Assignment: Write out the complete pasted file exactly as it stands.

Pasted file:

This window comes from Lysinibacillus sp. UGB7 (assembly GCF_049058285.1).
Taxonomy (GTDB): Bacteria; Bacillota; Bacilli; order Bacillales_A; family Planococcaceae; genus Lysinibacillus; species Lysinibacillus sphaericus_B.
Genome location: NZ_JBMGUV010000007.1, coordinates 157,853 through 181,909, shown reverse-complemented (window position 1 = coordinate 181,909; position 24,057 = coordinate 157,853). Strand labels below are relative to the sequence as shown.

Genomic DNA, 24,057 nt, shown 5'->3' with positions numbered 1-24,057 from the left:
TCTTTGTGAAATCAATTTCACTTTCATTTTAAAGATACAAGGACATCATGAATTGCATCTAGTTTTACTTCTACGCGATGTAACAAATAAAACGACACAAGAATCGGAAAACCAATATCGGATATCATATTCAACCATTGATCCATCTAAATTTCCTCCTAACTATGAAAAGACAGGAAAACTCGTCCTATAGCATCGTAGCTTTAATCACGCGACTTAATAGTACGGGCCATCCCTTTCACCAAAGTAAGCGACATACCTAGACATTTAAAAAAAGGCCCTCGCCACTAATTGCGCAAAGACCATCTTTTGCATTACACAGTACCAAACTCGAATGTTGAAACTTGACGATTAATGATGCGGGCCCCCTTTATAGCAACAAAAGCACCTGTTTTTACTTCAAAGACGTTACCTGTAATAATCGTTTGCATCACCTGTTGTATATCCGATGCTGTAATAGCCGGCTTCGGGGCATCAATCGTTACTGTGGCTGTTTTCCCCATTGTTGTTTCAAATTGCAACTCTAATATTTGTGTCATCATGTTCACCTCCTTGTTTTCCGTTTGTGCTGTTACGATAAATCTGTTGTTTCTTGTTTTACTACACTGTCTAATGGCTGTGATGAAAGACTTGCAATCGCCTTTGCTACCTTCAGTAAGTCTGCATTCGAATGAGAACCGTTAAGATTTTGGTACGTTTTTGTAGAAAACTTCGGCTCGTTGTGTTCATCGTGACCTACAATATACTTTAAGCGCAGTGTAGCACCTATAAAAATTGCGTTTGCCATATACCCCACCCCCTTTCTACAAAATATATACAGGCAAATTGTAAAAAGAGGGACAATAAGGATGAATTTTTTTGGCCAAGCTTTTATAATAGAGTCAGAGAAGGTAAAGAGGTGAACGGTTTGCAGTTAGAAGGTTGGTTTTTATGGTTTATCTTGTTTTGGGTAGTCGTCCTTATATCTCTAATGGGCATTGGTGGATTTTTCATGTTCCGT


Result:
This window comes from Lysinibacillus sp. UGB7 (assembly GCF_049058285.1).
Taxonomy (GTDB): Bacteria; Bacillota; Bacilli; order Bacillales_A; family Planococcaceae; genus Lysinibacillus; species Lysinibacillus sphaericus_B.
Genome location: NZ_JBMGUV010000007.1, coordinates 157,853 through 181,909, shown reverse-complemented (window position 1 = coordinate 181,909; position 24,057 = coordinate 157,853). Strand labels below are relative to the sequence as shown.

Genomic DNA, 24,057 nt, shown 5'->3' with positions numbered 1-24,057 from the left:
TCTTTGTGAAATCAATTTCACTTTCATTTTAAAGATACAAGGACATCATGAATTGCATCTAGTTTTACTTCTACGCGATGTAACAAATAAAACGACACAAGAATCGGAAAACCAATATCGGATATCATATTCAACCATTGATCCATCTAAATTTCCTCCTAACTATGAAAAGACAGGAAAACTCGTCCTATAGCATCGTAGCTTTAATCACGCGACTTAATAGTACGGGCCATCCCTTTCACCAAAGTAAGCGACATACCTAGACATTTAAAAAAAGGCCCTCGCCACTAATTGCGCAAAGACCATCTTTTGCATTACACAGTACCAAACTCGAATGTTGAAACTTGACGATTAATGATGCGGGCCCCCTTTATAGCAACAAAAGCACCTGTTTTTACTTCAAAGACGTTACCTGTAATAATCGTTTGCATCACCTGTTGTATATCCGATGCTGTAATAGCCGGCTTCGGGGCATCAATCGTTACTGTGGCTGTTTTCCCCATTGTTGTTTCAAATTGCAACTCTAATATTTGTGTCATCATGTTCACCTCCTTGTTTTCCGTTTGTGCTGTTACGATAAATCTGTTGTTTCTTGTTTTACTACACTGTCTAATGGCTGTGATGAAAGACTTGCAATCGCCTTTGCTACCTTCAGTAAGTCTGCATTCGAATGAGAACCGTTAAGATTTTGGTACGTTTTTGTAGAAAACTTCGGCTCGTTGTGTTCATCGTGACCTACAATATACTTTAAGCGCAGTGTAGCACCTATAAAAATTGCGTTTGCCATATACCCCACCCCCTTTCTACAAAATATATACAGGCAAATTGTAAAAAGAGGGACAATAAGGATGAATTTTTTTGGCCAAGCTTTTATAATAGAGTCAGAGAAGGTAAAGAGGTGAACGGTTTGCAGTTAGAAGGTTGGTTTTTATGGTTTATCTTGTTTTGGGTAGTCGTCCTTATATCTCTAATGGGCATTGGTGGATTTTTCATGTTCCGT